Reuters UK Business News - Thu, 11/02/2016 - 10:06
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Glencore steps up debt-reduction plan, reports drop in copper output

Reuters UK Business News - Thu, 11/02/2016 - 09:50
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Reuters UK Business News - Thu, 11/02/2016 - 09:32
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Publicis sees modest growth in 2016 after strong final quarter

Reuters UK Business News - Thu, 11/02/2016 - 09:18
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Reuters UK Business News - Thu, 11/02/2016 - 09:06
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Reuters UK Business News - Thu, 11/02/2016 - 08:58
LONDON (Reuters) - A slide in emerging markets hit first-half underlying profit at emerging markets-focused fund manager Ashmore , dragging its shares down by 5 percent on Thursday.








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Reuters UK Business News - Thu, 11/02/2016 - 08:41
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Reuters UK Business News - Thu, 11/02/2016 - 08:24
(Reuters) - Britain's Johnston Press is in late-stage talks on a deal to buy Independent Print's "i" newspaper, it said on Thursday, raising questions about the future of the latter's sister publication, The Independent.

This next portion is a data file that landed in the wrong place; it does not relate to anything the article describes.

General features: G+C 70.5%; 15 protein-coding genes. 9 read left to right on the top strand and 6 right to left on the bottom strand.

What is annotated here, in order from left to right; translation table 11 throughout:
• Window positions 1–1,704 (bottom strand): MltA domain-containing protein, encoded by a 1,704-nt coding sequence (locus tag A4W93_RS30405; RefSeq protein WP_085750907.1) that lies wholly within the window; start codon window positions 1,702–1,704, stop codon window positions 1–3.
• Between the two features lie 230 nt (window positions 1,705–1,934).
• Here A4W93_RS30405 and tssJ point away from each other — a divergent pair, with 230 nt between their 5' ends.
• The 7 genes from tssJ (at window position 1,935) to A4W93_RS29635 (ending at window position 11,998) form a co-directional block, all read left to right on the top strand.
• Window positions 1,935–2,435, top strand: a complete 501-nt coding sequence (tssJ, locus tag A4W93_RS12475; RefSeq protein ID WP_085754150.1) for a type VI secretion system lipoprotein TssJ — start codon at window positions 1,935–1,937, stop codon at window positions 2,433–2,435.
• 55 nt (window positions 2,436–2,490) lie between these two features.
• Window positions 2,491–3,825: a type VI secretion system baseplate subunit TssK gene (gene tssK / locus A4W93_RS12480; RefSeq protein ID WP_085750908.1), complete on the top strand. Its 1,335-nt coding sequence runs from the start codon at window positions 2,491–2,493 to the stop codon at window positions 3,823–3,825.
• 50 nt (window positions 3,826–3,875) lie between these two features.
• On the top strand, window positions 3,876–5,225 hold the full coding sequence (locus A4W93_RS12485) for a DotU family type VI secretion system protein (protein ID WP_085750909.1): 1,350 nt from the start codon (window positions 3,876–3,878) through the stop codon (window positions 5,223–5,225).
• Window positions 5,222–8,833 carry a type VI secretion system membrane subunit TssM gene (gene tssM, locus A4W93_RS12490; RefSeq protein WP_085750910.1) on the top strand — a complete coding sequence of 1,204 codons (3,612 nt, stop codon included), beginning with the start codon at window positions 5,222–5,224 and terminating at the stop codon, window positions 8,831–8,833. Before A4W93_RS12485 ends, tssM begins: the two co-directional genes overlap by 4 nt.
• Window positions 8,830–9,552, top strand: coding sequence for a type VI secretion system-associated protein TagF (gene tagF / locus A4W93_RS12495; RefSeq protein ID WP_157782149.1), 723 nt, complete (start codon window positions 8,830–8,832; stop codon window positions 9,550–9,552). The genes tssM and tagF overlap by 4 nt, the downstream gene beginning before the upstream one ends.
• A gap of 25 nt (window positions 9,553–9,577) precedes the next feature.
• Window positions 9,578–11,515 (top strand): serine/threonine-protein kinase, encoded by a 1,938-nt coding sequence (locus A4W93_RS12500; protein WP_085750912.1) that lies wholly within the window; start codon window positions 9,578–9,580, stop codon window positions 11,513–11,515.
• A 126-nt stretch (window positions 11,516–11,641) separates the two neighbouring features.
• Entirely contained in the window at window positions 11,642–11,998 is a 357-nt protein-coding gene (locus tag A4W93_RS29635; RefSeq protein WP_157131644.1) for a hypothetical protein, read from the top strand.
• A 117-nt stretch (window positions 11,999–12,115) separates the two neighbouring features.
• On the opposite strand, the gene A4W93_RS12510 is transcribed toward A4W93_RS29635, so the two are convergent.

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Reuters UK Business News - Thu, 11/02/2016 - 07:51
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Tobacco group Imperial Brands increases revenue despite sales volume fall

Reuters UK Business News - Thu, 11/02/2016 - 07:29
LONDON (Reuters) - British tobacco company Imperial Brands posted a rise in first-quarter revenue despite volume declines, particularly in Iraq and Syria, helped by price increases in several markets.








SocGen raises litigation provisions, highest annual revenue since 2010

Reuters UK Business News - Thu, 11/02/2016 - 07:19
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Reuters UK Business News - Thu, 11/02/2016 - 07:16
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Reuters UK Business News - Thu, 11/02/2016 - 06:35
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Reuters UK Business News - Thu, 11/02/2016 - 06:05
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Suffolk Police praised in new report out today following independent inspection

Newmarket Journal - Thu, 11/02/2016 - 06:00

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Categories: Local Press